San Francisco, Seattle, Denver. Three cities that have — or are about to — lose a daily newspaper. The list may grow as large publishers of many city dailies world wide are in financial difficulty. One thing economic downturns are good at is exposing products, companies or industries that are no longer viable.
So why are newspapers dying? and what does the end mean for city life?
First, newspapers have lost some of their viability because they have generally failed to attract new readers to their print format. People under age 40 tend to read their news online and watch cable news channels rather than read newspapers. I would argue that because they have access to a wide variety of news sources, younger people are also more selective. They do not choose a local daily because it is the local daily, or out of habit. If they don’t connect with the content and the writers, they don’t buy it. And, if you can read the few columnists or topics of interest for free online from the comfort of your laptop, why buy a newspaper.
Second, most newspapers haven’t managed to integrate themselves that well into the online and multi-media-stream world and potential new revenue streams within it. This may be because they try to insert the same content, which only works some of the time in a different medium. And it may be because standard newspapers too often run boring standard news feeds (AP, CP, etc.) or offer unchanged press-releases as news. Yawn. Give me some analysis, perspective, research — something!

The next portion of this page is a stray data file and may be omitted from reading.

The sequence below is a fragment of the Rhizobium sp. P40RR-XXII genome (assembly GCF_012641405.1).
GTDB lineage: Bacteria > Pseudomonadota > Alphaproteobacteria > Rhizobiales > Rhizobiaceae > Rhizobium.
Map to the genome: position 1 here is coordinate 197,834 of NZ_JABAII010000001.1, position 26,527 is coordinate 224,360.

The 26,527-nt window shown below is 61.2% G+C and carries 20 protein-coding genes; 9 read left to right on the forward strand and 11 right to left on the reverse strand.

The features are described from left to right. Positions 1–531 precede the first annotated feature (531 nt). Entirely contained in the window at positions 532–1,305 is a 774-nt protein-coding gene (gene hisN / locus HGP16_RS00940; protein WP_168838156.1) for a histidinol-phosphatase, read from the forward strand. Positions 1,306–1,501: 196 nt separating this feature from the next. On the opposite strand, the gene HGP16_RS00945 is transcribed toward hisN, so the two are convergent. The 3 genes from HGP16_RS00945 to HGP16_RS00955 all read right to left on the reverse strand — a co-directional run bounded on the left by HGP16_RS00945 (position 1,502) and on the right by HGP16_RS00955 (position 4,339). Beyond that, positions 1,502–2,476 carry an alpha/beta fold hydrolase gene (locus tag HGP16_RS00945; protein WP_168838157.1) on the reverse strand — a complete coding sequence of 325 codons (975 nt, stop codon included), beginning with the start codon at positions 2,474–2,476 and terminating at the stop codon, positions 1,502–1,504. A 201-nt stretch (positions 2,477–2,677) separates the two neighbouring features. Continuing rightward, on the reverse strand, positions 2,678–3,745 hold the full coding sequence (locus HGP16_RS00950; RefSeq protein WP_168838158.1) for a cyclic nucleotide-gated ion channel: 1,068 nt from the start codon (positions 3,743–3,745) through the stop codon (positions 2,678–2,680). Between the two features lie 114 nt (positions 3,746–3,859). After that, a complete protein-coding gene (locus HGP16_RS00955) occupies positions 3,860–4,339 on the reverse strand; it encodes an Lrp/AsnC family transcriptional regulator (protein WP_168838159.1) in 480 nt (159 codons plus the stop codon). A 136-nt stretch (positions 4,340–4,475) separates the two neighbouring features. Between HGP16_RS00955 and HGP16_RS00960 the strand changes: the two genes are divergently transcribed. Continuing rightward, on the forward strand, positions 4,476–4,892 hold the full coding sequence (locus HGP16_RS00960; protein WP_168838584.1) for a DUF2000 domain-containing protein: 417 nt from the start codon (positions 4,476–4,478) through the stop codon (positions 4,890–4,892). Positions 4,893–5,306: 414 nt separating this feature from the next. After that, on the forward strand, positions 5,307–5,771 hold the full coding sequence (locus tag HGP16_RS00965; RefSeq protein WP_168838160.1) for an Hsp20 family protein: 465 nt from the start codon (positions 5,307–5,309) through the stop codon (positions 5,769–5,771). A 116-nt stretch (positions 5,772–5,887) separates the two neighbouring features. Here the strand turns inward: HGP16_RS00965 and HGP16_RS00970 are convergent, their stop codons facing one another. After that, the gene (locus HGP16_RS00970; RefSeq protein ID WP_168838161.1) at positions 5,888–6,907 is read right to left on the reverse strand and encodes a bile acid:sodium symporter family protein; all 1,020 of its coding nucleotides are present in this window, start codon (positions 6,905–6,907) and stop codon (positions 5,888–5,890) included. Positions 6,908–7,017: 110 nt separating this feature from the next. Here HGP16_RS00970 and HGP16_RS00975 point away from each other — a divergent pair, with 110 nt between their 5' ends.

What does this mean for cities, and connecting people?
In the past, the majority of residents read the local daily regularly. It connected people to the world and everything about their city — business, sports, culture, arts.
Today, there are so many alternate sources for obtaining this information. Standard news can be found on TV, on the radio, and from online news sources (with the best ones getting more traffic). Blogs too — to know what’s going on at City Hall, I read Frances Bula. Arts, culture, lifestyle information can be found on blogs, through Facebook networks, and specific websites, and now Twitter.
The city is interconnected in so many more ways than just through a newspaper. For many under 40, the loss of newspapers will not be a hardship. But some of the content and writers will be missed — by everyone. In fact, in the vacuum from the final collapse of failing newspapers, I predict new publications will emerge. They might be online arregators first — of content from blogs, twitter feeds, websites, and staff journalists — and a weekly or twice weekly print publication second.